Quantum theory beats diffraction limit
Sep 29, 2000
The quantum-mechanical process that Einstein described as 'spooky action at a distance' could lead to new generations of smaller and faster computer chips. Normally the size of silicon chips is fixed by the so-called 'diffraction limit' - transistors and other features patterned by light cannot have dimensions smaller than half a wavelength. But now researchers at the Jet Propulsion Laboratory in the US and the University of Wales in Bangor have shown how 'entangled' photons could map out features that are many times smaller than the diffraction limit (Agedi Boto et al 2000 Phys. Rev. Lett. 85 2733).
Computer chips are made using a process called optical lithography, in which light traces out patterns on a photosensitive substrate covering the silicon. The problem for chipmakers who want to make ever smaller components is that materials needed for lenses and other optical components are not effective at wavelengths below the ultraviolet. Optical lithography therefore cannot produce features smaller than about 100 nm.
Last year, Eli Yablonovitch and Rutger Vrijen proposed using 'classical' two-photon techniques to double the resolution of integrated circuits. In the latest work, researchers show how entangled photons could theoretically improve resolution down to 25 nm. When two or more particles are entangled, the wavefunction describing them cannot be factorized into single-particle wavefunctions, so entangled photons effectively behave as a single unit and their energies are combined. The wavelength of N entangled photons would therefore be reduced by a factor of 1/N, decreasing the smallest feature size possible on a chip to l/2N. "We get round the frequency problem by the back door," says Sam Braunstein of the University of Wales, Bangor. "It's like using light at a higher frequency, because the photons act cooperatively."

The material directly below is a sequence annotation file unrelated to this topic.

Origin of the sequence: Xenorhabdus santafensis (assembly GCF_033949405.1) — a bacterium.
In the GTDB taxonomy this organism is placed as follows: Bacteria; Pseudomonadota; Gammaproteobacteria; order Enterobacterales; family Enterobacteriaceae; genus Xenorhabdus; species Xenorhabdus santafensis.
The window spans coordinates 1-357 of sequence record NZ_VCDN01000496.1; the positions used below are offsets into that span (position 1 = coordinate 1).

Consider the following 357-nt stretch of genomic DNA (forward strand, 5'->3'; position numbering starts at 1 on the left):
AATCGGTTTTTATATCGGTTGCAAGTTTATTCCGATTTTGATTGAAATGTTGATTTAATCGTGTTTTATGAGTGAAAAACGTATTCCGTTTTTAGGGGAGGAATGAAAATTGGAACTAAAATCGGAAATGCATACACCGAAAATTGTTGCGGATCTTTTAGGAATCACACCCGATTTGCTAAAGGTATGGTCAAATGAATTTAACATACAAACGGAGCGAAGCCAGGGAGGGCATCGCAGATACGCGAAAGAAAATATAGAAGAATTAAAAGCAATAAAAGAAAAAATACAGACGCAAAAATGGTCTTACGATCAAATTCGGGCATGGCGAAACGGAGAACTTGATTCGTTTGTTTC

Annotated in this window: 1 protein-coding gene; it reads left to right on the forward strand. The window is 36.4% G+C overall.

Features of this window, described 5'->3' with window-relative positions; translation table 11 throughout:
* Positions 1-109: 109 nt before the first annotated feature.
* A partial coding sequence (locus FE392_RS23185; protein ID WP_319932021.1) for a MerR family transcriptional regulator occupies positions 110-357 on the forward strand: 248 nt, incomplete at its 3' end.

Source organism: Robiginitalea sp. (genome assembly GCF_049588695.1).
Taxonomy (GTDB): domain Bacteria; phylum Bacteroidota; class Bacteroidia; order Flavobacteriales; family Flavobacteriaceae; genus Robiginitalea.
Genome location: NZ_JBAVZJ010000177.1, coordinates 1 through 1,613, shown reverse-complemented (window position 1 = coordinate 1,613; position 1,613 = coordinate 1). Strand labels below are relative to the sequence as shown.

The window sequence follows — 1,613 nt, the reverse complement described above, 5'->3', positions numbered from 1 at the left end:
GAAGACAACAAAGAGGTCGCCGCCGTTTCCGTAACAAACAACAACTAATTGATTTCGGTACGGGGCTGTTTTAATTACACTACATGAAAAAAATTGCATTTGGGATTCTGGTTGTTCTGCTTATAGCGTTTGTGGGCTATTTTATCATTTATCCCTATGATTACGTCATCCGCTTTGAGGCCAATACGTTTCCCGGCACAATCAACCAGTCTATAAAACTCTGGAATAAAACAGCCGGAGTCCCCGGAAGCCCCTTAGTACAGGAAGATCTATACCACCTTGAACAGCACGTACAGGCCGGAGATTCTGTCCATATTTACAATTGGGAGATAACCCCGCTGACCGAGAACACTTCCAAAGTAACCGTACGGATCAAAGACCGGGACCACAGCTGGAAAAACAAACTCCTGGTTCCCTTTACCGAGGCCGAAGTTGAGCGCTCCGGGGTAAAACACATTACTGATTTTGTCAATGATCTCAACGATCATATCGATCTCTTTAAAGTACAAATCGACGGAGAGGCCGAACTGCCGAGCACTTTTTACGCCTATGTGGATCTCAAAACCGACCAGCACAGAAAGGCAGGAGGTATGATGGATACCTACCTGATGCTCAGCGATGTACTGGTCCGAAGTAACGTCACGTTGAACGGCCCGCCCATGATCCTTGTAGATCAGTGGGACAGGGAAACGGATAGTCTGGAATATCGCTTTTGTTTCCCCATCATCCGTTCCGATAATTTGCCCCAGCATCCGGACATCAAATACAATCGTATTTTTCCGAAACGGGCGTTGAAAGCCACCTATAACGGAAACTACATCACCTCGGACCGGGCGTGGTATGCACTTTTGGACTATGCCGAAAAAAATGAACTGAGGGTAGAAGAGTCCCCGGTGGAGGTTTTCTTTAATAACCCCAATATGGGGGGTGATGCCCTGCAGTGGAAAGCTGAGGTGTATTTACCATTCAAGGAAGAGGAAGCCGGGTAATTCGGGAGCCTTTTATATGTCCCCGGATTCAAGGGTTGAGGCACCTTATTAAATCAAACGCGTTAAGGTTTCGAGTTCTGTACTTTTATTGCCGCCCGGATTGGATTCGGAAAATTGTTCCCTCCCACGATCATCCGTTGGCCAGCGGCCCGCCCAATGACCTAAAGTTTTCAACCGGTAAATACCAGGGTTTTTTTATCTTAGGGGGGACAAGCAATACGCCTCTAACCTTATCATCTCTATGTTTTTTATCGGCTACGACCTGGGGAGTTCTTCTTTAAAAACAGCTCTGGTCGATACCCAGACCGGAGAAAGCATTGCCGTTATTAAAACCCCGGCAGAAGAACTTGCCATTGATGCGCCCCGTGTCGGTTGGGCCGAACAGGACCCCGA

The researchers consider the simple system in which chips are patterned in two dimensions using two interfering light beams. They say that in this set-up pairs of entangled photons could easily be produced using 'optical parametric down-conversion', a process first carried out in 1995. High-energy photons pumped into a crystal would undergo non-linear diffraction and be 'split' into two correlated photons.
Unlike other lithographic techniques under investigation, such as those using electrons or ions, this quantum method would require chip manufacturers to make only relatively minor changes to their expensive production processes, says Braunstein. However, several technical hurdles need to be overcome before this technique can be put into practice, such as finding a substrate that can absorb entangled photons.